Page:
Handling Over-Sharpening: How to Soften Footage Without Losing Detail

January 2, 2019

Drone footage adds tons of production value to projects. But the cameras often suffer from over-sharpening. Get tips for fixing this problem.


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Day 2: 25 Insights in 25 Days 2019 New Year Marathon!

The Curse Of The Drone: Over-Sharpening In-Camera

Over the past decade, drones have gone from a developing technology and niche use-case, to an incredibly common tool used in filmmaking worldwide. In the world of documentaries, reality TV, and non-fiction TV – almost every show uses drone footage these days.

While the technology has developed a lot, and people have come up with many creative uses for drones and drone footage – one major problem still plagues colorists and post production professionals: These drones usually have utter garbage for cameras!

These days it feels like everybody has a drone – even me!

The problem

While productions love to use drone footage for the unique perspective it can add, very few productions can afford a heavy-lift drone carrying an Alexa or RED camera. Instead, prosumer drones with built-in or small action cameras are seeing a lot of use in the TV world. These cameras suffer from a lot of challenges, including:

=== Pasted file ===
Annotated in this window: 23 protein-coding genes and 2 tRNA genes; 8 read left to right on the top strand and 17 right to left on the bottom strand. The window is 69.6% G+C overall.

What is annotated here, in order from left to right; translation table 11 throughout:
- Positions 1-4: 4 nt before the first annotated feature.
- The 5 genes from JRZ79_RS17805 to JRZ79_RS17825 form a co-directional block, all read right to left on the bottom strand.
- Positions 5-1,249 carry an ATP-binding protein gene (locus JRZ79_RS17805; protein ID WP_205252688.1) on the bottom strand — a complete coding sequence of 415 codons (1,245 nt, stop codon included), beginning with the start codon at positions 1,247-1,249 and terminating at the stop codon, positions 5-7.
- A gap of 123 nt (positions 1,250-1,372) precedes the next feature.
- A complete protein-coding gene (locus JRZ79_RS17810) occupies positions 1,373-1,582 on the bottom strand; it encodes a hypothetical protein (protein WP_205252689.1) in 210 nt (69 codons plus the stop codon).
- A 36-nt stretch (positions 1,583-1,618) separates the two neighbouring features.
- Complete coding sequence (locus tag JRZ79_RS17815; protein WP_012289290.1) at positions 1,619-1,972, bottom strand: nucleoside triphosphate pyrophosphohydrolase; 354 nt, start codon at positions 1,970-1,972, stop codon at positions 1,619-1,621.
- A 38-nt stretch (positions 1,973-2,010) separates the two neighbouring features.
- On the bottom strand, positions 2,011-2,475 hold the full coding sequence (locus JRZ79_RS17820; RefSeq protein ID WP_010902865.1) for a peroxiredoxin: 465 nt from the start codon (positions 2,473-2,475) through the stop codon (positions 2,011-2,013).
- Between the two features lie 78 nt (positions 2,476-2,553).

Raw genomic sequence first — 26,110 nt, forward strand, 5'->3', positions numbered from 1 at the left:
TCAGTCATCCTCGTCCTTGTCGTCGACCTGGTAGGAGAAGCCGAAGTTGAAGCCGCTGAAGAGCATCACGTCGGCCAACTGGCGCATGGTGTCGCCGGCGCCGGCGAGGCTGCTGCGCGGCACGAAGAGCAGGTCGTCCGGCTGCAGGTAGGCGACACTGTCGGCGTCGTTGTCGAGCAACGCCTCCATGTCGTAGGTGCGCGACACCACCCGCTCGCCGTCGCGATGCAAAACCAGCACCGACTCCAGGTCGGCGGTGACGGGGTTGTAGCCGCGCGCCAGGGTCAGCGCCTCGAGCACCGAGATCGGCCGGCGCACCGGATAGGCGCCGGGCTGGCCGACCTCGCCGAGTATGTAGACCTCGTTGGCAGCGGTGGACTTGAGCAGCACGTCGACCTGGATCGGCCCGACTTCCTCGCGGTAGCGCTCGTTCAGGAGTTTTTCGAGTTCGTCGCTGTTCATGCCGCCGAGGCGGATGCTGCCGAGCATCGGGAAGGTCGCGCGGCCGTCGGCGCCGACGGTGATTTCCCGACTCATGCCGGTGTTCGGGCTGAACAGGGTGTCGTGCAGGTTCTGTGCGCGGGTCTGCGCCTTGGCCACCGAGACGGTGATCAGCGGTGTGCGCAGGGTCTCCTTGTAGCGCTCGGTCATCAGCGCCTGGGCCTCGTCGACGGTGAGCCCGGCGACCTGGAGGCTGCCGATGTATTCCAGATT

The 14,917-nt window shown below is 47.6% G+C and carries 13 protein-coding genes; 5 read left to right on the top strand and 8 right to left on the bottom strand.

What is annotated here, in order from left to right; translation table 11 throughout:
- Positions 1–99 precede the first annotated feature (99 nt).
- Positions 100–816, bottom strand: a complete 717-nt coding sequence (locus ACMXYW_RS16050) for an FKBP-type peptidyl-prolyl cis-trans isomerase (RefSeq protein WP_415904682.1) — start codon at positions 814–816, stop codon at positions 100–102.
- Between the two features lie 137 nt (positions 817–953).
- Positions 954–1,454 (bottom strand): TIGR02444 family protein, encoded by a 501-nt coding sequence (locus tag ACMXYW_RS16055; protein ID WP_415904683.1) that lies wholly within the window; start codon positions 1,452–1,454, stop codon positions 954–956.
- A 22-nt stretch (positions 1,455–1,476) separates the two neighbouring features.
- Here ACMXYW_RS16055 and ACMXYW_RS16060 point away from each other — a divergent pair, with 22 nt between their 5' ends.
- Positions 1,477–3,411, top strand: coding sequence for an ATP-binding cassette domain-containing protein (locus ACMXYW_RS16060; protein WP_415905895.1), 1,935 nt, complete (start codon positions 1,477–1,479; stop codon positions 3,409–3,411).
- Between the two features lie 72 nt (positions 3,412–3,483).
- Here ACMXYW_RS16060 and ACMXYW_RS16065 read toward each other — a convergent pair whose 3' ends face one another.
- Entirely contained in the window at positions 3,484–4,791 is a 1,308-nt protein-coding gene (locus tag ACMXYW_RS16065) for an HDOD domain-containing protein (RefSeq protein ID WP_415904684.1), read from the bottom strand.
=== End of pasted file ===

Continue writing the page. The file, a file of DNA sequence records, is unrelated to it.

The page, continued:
• Many only record 8-bit
  • Many record highly compressed codecs
  • Small sensors and lenses make for low image quality
  • Footage is often excessively sharpened in camera

The Solution

In thisĀ Insight, I specifically tackle the sharpening issue. Shots with heavy sharpening, when put in context with shots that don’t have heavy sharpening, can stick out like a sore thumb. As colorists, we know that the flow from shot to shot is crucial for getting the most effective grade. One oversharpened shot can easily ruin a sequence.

Not just for drone footage

These techniques and tools aren’t limited to only drone footage. The techniques we explore apply to any over-sharpened footage that needs help fitting into a project.

In the video below we explore a few different options to “take the edge off” an over-sharpened drone shot. I share methods I think don’t work because the image looses too much detail. I also walk you through a less conventional technique that does a fantastic job removing sharpening without sacrificing detail.

In futureĀ Insights – I’ll explore fixing some of the other problems colorists grading drone footage have to deal with.

-Joey

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